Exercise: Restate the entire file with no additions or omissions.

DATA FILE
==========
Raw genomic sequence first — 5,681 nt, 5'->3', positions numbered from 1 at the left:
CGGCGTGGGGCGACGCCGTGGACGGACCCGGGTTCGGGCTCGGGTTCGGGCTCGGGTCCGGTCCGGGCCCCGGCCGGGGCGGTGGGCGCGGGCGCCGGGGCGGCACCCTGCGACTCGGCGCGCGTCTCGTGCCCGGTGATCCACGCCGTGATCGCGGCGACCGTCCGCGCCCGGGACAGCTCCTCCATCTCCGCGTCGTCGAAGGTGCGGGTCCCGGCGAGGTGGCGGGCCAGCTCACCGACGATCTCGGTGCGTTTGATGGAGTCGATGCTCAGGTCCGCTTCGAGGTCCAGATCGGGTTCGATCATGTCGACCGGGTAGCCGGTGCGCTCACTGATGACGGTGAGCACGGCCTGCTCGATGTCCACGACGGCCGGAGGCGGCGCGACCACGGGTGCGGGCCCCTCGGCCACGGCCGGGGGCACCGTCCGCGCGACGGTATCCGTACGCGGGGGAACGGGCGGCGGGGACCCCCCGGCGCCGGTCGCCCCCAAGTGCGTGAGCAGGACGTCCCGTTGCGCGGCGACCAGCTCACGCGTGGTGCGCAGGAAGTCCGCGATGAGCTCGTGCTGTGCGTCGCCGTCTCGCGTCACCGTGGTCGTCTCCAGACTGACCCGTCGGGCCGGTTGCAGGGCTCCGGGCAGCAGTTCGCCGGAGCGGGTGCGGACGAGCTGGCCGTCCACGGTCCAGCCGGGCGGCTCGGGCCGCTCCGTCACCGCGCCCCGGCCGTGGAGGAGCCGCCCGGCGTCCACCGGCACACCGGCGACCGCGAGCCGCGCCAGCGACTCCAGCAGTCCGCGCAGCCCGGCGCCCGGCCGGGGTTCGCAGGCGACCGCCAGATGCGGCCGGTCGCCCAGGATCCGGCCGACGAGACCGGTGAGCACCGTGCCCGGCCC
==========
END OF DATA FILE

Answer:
Raw genomic sequence first — 5,681 nt, 5'->3', positions numbered from 1 at the left:
CGGCGTGGGGCGACGCCGTGGACGGACCCGGGTTCGGGCTCGGGTTCGGGCTCGGGTCCGGTCCGGGCCCCGGCCGGGGCGGTGGGCGCGGGCGCCGGGGCGGCACCCTGCGACTCGGCGCGCGTCTCGTGCCCGGTGATCCACGCCGTGATCGCGGCGACCGTCCGCGCCCGGGACAGCTCCTCCATCTCCGCGTCGTCGAAGGTGCGGGTCCCGGCGAGGTGGCGGGCCAGCTCACCGACGATCTCGGTGCGTTTGATGGAGTCGATGCTCAGGTCCGCTTCGAGGTCCAGATCGGGTTCGATCATGTCGACCGGGTAGCCGGTGCGCTCACTGATGACGGTGAGCACGGCCTGCTCGATGTCCACGACGGCCGGAGGCGGCGCGACCACGGGTGCGGGCCCCTCGGCCACGGCCGGGGGCACCGTCCGCGCGACGGTATCCGTACGCGGGGGAACGGGCGGCGGGGACCCCCCGGCGCCGGTCGCCCCCAAGTGCGTGAGCAGGACGTCCCGTTGCGCGGCGACCAGCTCACGCGTGGTGCGCAGGAAGTCCGCGATGAGCTCGTGCTGTGCGTCGCCGTCTCGCGTCACCGTGGTCGTCTCCAGACTGACCCGTCGGGCCGGTTGCAGGGCTCCGGGCAGCAGTTCGCCGGAGCGGGTGCGGACGAGCTGGCCGTCCACGGTCCAGCCGGGCGGCTCGGGCCGCTCCGTCACCGCGCCCCGGCCGTGGAGGAGCCGCCCGGCGTCCACCGGCACACCGGCGACCGCGAGCCGCGCCAGCGACTCCAGCAGTCCGCGCAGCCCGGCGCCCGGCCGGGGTTCGCAGGCGACCGCCAGATGCGGCCGGTCGCCCAGGATCCGGCCGACGAGACCGGTGAGCACCGTGCCCGGCCC